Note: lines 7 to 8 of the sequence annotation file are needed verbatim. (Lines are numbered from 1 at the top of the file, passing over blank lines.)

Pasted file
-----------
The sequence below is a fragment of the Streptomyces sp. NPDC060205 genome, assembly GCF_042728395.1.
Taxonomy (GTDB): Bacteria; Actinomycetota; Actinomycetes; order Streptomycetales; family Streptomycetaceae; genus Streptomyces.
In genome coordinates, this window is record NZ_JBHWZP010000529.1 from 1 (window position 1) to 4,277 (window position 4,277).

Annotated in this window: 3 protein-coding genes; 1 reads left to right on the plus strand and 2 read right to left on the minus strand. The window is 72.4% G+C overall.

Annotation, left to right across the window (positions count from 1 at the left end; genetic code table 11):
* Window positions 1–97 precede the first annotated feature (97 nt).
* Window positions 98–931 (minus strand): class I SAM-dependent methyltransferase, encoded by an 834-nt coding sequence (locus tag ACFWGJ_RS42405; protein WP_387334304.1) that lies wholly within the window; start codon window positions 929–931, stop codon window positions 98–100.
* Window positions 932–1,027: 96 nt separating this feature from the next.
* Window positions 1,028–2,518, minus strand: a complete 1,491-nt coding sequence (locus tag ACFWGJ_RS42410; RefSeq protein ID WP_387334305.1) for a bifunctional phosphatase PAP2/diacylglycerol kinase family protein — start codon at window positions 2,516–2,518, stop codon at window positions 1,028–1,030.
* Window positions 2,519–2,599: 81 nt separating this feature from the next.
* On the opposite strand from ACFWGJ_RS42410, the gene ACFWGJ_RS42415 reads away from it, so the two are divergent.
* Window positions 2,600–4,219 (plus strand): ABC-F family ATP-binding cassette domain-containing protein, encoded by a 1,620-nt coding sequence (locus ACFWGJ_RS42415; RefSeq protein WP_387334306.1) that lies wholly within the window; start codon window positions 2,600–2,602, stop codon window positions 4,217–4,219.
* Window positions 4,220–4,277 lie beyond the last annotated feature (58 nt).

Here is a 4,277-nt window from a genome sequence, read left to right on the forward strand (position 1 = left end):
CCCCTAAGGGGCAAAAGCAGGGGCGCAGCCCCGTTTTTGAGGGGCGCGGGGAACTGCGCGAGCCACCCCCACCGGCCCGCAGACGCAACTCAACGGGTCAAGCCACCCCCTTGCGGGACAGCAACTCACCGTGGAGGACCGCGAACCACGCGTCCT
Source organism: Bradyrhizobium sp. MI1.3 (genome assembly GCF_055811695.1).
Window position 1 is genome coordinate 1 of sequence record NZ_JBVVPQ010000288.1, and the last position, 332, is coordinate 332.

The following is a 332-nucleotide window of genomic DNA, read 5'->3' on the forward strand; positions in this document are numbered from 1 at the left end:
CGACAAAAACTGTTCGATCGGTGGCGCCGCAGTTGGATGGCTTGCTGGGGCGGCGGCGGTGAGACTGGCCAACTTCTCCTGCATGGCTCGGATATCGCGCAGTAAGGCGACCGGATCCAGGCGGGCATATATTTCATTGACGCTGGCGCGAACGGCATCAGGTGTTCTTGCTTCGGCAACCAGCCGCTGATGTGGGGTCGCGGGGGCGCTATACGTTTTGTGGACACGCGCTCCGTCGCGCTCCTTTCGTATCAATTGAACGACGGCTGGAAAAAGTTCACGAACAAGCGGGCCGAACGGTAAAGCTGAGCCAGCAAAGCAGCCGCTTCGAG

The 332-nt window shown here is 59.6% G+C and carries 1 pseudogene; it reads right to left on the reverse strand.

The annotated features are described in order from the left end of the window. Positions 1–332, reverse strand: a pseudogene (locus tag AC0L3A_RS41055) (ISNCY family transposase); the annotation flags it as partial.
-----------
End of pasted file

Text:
* Window positions 98–931 (minus strand): class I SAM-dependent methyltransferase, encoded by an 834-nt coding sequence (locus tag ACFWGJ_RS42405; protein WP_387334304.1) that lies wholly within the window; start codon window positions 929–931, stop codon window positions 98–100.
* Window positions 932–1,027: 96 nt separating this feature from the next.